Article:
While there could be other solutions to the design of Noah's Ark that would still comply with the biblical specifications. Here, we attempt to combine modern knowledge of how a ship behaves in the water with some of the surprising technology of ancient shipwrights.
Demonstrated. Is the rigid sail really necessary? And why the underwater projection? ... It almost looks like the bulbous bow of a modern tanker, or is it related to the ramming bow of a Greek trireme?
These features work together to control the Ark, using the wind (Gen 8:1) to maintain direction and avoid broaching. > See video demonstrations here
The rigid, fin-like structure at the bow of the Ark helps to keep the vessel pointing downwind. This works in conjunction with a submerged projection at the stern, causing the vessel to align itself perpendicular to wind driven waves. This gives the most comfortable ride possible, and lowers the risk of capsize in extreme seas. It also makes some sense of the otherwise mysteriously long proportions of this particular 'lifeboat"1. Noah's Ark is six times as long as it is wide, yet most lifeboats are more stout than this. So if it wasn't meant to travel fast, why was Noah's "lifeboat" so slender?
Enough words. Let's see the "sail-fin" in action.
If it "just had to float" it would have saved Noah a lot of time and effort to build a "just had to float" kind of boat. A long hull is more difficult, so it needs a good reason, like speed for instance. This is what the clipper sailing ships of the 1800's were designed for. Noah's Ark had a similar length to breadth ratio, yet it didn't have to race anywhere.
It would have been tempting to shorten the vessel and save some work. Here's why;
Broaching4 is when waves turn a ship side-on. This can even result in capsize in heavy seas. Any long object floating in the water will be turned sideways (wave induced yaw). Basic physical laws drive a buoyant object towards its lowest energy state, and roll motion has the least inertia. Without power or navigational control, a ship is simply "caught in the trough of the waves". The proportions of Noah's Ark are no exception. In fact, it's long length is a disadvantage in a regular sea (Gen 8:1) where a steady wind generates near parallel wave fronts.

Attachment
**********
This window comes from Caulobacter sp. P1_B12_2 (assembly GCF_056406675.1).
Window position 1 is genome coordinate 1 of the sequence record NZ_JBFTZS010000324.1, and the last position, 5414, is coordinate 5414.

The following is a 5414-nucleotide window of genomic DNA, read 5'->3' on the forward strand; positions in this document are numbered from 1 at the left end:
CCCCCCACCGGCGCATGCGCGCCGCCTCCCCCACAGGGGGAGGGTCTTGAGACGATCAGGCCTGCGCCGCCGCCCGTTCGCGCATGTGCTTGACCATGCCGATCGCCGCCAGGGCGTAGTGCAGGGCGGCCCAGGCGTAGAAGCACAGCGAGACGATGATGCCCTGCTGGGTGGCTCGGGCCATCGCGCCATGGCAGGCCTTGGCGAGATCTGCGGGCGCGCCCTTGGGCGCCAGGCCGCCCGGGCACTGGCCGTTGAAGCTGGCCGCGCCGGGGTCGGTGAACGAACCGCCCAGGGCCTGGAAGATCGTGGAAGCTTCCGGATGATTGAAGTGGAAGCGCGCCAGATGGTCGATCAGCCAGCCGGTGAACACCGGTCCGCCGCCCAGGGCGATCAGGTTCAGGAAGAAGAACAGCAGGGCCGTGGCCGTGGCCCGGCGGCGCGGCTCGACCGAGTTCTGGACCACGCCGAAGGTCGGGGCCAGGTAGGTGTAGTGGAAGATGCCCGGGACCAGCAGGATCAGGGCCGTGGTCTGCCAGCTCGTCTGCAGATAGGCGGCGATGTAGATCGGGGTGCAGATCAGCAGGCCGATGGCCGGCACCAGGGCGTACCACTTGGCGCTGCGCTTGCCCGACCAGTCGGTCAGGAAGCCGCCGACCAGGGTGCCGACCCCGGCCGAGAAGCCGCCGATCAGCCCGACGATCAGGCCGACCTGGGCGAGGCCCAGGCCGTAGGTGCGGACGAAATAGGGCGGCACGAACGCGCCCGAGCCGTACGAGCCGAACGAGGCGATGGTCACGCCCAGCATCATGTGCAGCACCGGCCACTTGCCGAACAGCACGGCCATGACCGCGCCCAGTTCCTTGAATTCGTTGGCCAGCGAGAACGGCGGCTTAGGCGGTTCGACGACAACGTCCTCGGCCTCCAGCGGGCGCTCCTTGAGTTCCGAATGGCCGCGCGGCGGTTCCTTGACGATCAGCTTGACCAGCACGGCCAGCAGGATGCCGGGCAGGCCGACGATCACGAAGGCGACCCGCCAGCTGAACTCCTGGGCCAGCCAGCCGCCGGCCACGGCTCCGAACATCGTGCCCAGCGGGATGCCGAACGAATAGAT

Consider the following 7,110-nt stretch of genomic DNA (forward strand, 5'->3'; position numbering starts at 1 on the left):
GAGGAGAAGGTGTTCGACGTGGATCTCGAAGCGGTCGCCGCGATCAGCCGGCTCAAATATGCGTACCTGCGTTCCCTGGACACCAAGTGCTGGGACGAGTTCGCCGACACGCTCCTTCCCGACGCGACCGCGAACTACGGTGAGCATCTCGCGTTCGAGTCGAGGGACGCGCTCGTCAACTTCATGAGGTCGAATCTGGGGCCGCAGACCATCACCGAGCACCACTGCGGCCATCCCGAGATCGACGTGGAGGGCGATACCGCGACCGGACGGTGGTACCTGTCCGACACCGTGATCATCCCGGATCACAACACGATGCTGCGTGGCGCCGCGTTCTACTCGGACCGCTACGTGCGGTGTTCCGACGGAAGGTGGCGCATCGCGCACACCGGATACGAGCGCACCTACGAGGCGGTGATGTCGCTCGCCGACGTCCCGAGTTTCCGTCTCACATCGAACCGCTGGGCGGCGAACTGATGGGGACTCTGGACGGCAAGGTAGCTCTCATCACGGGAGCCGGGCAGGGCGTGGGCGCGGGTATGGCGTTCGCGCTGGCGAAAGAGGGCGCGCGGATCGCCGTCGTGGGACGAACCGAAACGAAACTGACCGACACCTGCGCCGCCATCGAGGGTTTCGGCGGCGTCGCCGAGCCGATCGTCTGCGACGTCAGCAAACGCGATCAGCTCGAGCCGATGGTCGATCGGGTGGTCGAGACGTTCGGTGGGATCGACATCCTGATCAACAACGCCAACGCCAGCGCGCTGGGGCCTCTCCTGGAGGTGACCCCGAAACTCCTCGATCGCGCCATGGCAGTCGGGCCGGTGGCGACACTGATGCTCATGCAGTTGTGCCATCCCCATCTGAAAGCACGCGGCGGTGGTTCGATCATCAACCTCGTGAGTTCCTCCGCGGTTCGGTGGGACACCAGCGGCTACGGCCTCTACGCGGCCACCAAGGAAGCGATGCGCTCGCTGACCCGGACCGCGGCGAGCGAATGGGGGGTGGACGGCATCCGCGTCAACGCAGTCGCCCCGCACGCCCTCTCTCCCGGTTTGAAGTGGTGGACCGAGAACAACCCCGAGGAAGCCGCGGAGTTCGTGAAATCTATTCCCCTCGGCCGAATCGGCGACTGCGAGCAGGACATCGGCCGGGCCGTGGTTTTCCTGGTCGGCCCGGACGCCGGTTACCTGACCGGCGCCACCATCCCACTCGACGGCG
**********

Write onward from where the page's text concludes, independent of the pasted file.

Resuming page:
Watch what happens seconds after a 6ft (2m) model of biblical proportions (300x50x30) is left drifting in wind-generated waves.
The sail-fin must be big enough to overcome the turning effect (yaw) of the waves. This means it can't be trivial.
However, the upturned stems of ancient ships and the huge areas of sail on the "windjammers" mean that a sailfin of a large size is viable. Since no adjustments are needed, a rigid wooden structure can be used, rather than troublesome canvas. It must also be big enough to ensure correct operation even if the wind begins to die down. If it is unable to overcome wave yaw at the most dangerous time, it has failed.
One side effect of the sailfin is that it helps to dampen roll and increase roll inertia. A century ago as steam power was replacing sail, roll was suddenly a big problem. The huge masts had been suppressing roll motion.
While the sail-fin pulls the bow around to point with the wind, the submerged stern projection does exactly the opposite - prevents the stern being pushed to the front.
Does it really work? This feature is a like a skeg or a fixed rudder. Even on unpowered barges design to be towed, a skeg helps to give directional stability in the open sea. Most ships have a skeg-like structure of some description. The reason? So the stern can't go sideways.
A submerged projection may look familiar - like the ramming bow of a Greek Trireme. However, depictions of ships from thousands of years earlier show a similar feature. Historians call it a mystery.3 It makes more sense that the first ship in post-flood history (Noah's Ark) set the precedent, and this became the standard way to do things - even when a ship is too small to really need it.
1. A shorter hull is stronger, and being wider and taller, would also be more stable. Strength and stability both push for a shorter length. See Why Such a Long Hull? Return to text
2. ABS Rules. American Bureau of Shipping. See Wave Bending Moment. Return to text
3. Could ancient ships give any clues about Noah's Ark? Since the Ark is the first ship in our history, it is like a prototype for Noah's descendents. If certain features emerge in the depictions of ancient ships they might be derived from Noah's Ark. See Flood Legends. Return to text
4. See Wave Yaw and Broaching. Return to text
5. "Aft-sail is sometimes convenient and safe for the operation of a small fishing boat, as it automatically turns the ship’s heading to the weather side." A summarizing remark (1 of 4) by Yoshimura, Yasuo., A Prospect of Sail-Assisted Fishing Boats, Proceedings of International Commemorative Symposium - 70th Anniversary of the Japanese Society of Fisheries Science, October 1-5, 2001, Yokohama. http://eprints.lib.hokudai.ac.jp/dspace/bitstream/2115/621/1/JFSF2000.PDF Return to text